Pierobon Mays, Smith, Emily Keebler and Licking all earned individual podium finishes while swimming in the second heats of their events. Pierobon Mays did it twice earning fourth-place finishes in the 100 butterfly in 55.28 and 100 backstroke in 55.78. She had won the 100 butterfly state title the past two seasons and was happy to contribute while still recovering from shoulder surgery in late February to repair a torn labrum.

“I won state last year in the 100 fly and I was seeded 10th (this year) and that really got to me mentally,” Pierobon Mays said. “So I was like, ‘what’s the plan going in to state? But then we came in on Monday afternoon and no one was defeated, no one felt like they had already lost, so I was like, ‘I’ve got to do this for my team.’ I’ve got to get some points for my team so I realized that, even if I don’t achieve my ultimate goal of winning again, but I still move up and I still get points for my team, that’s all that I care about.”

Licking finished fifth in the 200 freestyle in 1:53.22, Keebler placed sixth in the 200 individual medley in 2:05.67 and Smith took sixth in the 50 freestyle in 24.10.

Also for Middleton, senior Cora Mack placed 13th in the 100 freestyle in 52.93 and freshman Amanda George was 19th in the 500 freestyle in 5:10.86.

Without a 400 freestyle relay, Cabalka put together new 200 medley and 200 freestyle relays and asked some swimmers to make sacrifices.

“It allowed us to move our relays around a little bit which was a big risk,” Cabalka said. “I mean we swam two relays that we’ve never swam before. We had Hannah Aegerter swim on the medley and she was going right into the 200 free and then we had Gabby who stepped up on the 200 free going right into the backstroke. They sacrificed those individual swims essentially to be on those relays and see what we needed for the team and that’s I mean, that’s a team right there.”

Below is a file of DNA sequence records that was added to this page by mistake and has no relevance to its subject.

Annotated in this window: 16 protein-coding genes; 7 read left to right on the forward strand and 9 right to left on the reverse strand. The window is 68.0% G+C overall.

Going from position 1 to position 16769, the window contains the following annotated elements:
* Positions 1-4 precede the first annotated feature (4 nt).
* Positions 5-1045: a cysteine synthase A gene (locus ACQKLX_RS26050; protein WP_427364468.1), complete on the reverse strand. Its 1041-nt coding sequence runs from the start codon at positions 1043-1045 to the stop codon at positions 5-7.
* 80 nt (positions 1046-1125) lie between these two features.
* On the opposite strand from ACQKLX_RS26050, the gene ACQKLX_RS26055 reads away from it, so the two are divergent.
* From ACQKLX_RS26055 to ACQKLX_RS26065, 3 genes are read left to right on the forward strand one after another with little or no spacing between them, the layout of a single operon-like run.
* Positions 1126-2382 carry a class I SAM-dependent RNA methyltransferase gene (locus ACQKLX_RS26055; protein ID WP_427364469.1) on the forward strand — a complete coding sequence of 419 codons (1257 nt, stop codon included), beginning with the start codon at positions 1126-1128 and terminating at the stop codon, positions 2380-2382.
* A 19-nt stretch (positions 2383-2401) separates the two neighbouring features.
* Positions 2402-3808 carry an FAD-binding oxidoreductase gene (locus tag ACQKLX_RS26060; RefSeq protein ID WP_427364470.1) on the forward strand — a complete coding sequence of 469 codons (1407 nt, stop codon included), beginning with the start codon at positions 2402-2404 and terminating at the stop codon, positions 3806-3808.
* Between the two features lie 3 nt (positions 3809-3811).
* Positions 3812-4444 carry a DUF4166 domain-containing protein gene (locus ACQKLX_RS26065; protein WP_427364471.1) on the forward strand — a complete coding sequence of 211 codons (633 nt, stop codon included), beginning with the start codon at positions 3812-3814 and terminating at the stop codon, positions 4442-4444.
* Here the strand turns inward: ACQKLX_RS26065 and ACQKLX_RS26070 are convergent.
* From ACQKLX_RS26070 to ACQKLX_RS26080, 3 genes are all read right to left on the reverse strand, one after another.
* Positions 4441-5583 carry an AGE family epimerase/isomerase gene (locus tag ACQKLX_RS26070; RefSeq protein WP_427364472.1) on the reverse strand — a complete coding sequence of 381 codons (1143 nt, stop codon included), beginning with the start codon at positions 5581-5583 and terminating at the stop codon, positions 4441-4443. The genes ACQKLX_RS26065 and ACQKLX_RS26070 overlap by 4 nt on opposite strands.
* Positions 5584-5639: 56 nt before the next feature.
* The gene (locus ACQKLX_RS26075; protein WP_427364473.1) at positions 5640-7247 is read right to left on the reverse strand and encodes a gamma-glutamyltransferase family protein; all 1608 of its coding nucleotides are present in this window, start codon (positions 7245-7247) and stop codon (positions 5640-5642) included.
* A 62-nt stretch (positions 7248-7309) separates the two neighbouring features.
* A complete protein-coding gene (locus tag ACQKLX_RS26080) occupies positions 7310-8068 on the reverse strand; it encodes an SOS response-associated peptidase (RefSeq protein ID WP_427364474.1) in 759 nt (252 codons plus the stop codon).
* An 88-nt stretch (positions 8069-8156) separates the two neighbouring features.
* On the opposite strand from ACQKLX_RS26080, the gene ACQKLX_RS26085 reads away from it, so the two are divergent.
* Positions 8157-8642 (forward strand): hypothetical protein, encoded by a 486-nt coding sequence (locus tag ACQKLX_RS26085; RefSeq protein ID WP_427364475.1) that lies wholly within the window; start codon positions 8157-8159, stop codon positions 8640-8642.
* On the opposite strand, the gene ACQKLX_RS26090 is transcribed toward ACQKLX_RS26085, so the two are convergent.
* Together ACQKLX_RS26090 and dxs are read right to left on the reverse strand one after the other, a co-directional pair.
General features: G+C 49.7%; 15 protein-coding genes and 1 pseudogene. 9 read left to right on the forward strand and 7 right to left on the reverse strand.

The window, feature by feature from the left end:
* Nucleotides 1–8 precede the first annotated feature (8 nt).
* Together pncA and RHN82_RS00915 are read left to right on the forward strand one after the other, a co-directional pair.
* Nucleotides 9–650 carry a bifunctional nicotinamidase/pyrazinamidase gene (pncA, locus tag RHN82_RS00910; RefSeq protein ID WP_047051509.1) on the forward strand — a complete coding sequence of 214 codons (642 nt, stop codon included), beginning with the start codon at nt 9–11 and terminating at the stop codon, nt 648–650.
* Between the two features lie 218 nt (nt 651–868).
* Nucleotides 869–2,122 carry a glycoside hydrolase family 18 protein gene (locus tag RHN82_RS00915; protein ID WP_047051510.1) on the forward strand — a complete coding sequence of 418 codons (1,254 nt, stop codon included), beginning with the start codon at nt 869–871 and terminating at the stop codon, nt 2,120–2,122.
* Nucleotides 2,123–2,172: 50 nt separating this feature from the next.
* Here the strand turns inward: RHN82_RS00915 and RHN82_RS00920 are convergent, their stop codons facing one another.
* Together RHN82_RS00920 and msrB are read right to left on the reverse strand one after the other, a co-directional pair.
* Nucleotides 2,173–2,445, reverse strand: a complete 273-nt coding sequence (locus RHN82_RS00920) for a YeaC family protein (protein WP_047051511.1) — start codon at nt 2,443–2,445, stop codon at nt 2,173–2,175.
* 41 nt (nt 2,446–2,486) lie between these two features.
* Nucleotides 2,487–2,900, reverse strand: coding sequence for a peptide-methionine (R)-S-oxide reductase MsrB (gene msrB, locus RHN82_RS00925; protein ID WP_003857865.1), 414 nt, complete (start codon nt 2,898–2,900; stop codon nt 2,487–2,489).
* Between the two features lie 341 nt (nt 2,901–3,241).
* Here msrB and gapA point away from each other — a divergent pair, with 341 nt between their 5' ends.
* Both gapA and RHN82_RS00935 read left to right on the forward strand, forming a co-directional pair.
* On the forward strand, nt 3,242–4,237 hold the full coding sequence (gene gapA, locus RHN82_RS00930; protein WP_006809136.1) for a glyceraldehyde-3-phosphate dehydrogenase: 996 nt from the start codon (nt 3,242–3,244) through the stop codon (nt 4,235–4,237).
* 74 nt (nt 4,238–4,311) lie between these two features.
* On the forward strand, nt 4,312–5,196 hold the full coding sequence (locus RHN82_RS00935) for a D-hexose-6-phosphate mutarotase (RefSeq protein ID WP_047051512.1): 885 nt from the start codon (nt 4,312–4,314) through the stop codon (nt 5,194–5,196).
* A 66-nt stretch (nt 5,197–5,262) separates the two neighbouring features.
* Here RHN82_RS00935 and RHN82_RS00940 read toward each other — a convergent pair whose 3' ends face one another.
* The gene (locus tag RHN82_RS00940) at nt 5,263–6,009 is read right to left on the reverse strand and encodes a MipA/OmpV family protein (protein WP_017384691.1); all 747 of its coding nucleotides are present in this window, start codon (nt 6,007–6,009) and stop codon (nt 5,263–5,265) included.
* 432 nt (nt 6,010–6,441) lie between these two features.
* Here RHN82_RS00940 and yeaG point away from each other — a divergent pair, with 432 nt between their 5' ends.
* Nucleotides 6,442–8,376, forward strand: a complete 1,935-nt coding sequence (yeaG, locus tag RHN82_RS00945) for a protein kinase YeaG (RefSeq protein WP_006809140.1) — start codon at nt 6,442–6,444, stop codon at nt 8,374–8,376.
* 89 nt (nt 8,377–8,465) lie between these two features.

Of the three state titles, Cabalka said this one may have been the most challenging.

“Every year is different, every year feels different,” Cabalka said. “This one I think was certainly the biggest challenge. There was a lot of newness this year. This team really didn’t look that much different than our team last year, but all of the things we went through at the end of the season and the lineup that we put forward here, it was different.”

Aegerter said this title was the most rewarding.

“This one is the most memorable and the most rewarding for us,” Aegerter said. “The first one was awesome, the first one we’ve ever won. The second one we were seeded not to win so that was like a step up from the year before. Then, this year again, we weren’t seeded to win, but I feel like it was so much closer and we all performed so much better and we were there for everyone a lot more than we were in the past.”

Cabalka couldn’t have been more proud.

“They’re such a good group of girls and watching them come together and the atmosphere back here,” Cabalka said. “The swimming was great, but the atmosphere that they created, that’s what won the meet for us and I couldn’t be more proud.”